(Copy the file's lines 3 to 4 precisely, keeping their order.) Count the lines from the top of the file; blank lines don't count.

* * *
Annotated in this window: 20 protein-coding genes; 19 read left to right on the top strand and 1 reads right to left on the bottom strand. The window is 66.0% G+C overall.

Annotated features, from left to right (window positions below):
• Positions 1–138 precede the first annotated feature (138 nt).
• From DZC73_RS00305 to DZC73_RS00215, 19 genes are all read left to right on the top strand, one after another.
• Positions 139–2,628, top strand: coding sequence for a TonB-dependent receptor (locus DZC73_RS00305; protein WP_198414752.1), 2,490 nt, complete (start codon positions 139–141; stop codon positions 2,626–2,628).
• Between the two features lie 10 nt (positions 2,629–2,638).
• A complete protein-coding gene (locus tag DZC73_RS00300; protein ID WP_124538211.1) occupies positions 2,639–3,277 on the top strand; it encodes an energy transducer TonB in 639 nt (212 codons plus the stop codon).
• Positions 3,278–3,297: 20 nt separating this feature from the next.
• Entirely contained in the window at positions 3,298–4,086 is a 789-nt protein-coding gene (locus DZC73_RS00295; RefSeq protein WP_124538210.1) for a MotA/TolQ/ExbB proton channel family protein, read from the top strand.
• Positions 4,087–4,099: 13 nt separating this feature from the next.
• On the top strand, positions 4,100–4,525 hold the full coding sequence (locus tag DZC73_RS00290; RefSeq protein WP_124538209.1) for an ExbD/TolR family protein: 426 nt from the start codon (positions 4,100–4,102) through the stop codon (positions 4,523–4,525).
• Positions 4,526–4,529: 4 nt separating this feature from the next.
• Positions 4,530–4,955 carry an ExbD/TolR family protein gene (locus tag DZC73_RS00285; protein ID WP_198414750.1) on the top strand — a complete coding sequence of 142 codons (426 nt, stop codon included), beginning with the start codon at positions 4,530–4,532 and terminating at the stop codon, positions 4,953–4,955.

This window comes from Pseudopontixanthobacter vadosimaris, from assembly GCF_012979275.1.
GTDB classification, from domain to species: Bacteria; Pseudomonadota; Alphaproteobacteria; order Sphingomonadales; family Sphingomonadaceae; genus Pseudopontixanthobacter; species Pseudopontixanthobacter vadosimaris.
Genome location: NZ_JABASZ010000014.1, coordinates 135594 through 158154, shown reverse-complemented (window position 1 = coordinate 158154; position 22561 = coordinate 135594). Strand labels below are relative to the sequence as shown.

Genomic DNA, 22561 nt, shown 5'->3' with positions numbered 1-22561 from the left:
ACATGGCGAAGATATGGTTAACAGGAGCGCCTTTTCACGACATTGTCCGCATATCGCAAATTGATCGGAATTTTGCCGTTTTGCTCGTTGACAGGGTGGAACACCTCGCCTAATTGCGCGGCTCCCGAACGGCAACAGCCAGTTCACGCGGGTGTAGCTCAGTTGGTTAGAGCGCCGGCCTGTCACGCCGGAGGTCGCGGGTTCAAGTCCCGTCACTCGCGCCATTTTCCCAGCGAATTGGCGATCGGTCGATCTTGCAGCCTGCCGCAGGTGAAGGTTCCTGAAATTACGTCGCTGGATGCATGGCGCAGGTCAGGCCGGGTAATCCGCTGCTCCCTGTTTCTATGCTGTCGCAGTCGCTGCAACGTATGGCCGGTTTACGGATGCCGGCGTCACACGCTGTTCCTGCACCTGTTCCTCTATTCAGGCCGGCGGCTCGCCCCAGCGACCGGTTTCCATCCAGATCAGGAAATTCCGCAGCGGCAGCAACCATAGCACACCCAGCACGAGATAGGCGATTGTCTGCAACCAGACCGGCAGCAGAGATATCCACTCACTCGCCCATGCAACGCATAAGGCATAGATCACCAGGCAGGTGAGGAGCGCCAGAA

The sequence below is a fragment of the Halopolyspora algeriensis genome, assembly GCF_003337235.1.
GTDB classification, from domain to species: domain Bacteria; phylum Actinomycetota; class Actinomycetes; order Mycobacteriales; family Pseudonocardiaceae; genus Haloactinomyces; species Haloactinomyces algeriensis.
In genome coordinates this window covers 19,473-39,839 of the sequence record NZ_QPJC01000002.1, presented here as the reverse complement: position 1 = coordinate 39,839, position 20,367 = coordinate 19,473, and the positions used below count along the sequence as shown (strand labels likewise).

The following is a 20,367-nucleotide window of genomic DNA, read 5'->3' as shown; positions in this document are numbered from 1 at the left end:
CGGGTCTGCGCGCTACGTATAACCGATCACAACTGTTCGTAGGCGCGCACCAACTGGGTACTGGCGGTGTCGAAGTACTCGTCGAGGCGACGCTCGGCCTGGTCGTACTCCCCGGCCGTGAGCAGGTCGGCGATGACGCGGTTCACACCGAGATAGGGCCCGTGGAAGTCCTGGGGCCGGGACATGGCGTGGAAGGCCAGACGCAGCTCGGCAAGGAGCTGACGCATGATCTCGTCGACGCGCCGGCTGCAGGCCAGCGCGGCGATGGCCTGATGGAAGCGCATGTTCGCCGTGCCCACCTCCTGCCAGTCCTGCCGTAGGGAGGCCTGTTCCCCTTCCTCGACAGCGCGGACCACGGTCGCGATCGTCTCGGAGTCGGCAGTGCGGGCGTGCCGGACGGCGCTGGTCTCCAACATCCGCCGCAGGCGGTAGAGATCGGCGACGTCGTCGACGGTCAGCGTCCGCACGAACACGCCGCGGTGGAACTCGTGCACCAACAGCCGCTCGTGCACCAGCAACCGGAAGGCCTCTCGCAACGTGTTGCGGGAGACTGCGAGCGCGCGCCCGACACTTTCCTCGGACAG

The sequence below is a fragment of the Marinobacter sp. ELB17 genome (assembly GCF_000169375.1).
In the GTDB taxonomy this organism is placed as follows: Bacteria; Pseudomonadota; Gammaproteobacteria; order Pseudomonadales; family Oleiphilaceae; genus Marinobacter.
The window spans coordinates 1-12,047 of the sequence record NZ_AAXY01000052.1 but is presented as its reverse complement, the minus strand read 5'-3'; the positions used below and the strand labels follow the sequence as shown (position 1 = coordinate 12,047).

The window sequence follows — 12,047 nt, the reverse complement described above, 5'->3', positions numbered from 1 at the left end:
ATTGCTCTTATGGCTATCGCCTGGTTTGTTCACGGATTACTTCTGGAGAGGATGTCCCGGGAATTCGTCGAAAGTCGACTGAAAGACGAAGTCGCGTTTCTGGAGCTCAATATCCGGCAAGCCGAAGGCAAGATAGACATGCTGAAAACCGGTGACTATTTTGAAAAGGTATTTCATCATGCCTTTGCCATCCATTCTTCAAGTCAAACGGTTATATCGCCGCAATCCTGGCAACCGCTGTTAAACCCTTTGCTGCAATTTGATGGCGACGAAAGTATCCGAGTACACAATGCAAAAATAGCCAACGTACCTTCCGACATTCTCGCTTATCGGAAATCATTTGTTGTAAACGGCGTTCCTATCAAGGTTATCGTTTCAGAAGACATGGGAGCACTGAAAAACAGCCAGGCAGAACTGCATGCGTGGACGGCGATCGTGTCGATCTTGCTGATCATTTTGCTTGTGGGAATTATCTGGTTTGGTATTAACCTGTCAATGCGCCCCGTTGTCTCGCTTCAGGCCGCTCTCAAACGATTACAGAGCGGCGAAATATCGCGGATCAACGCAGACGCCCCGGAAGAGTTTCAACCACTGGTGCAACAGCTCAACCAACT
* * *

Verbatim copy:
• Positions 1–138 precede the first annotated feature (138 nt).
• From DZC73_RS00305 to DZC73_RS00215, 19 genes are all read left to right on the top strand, one after another.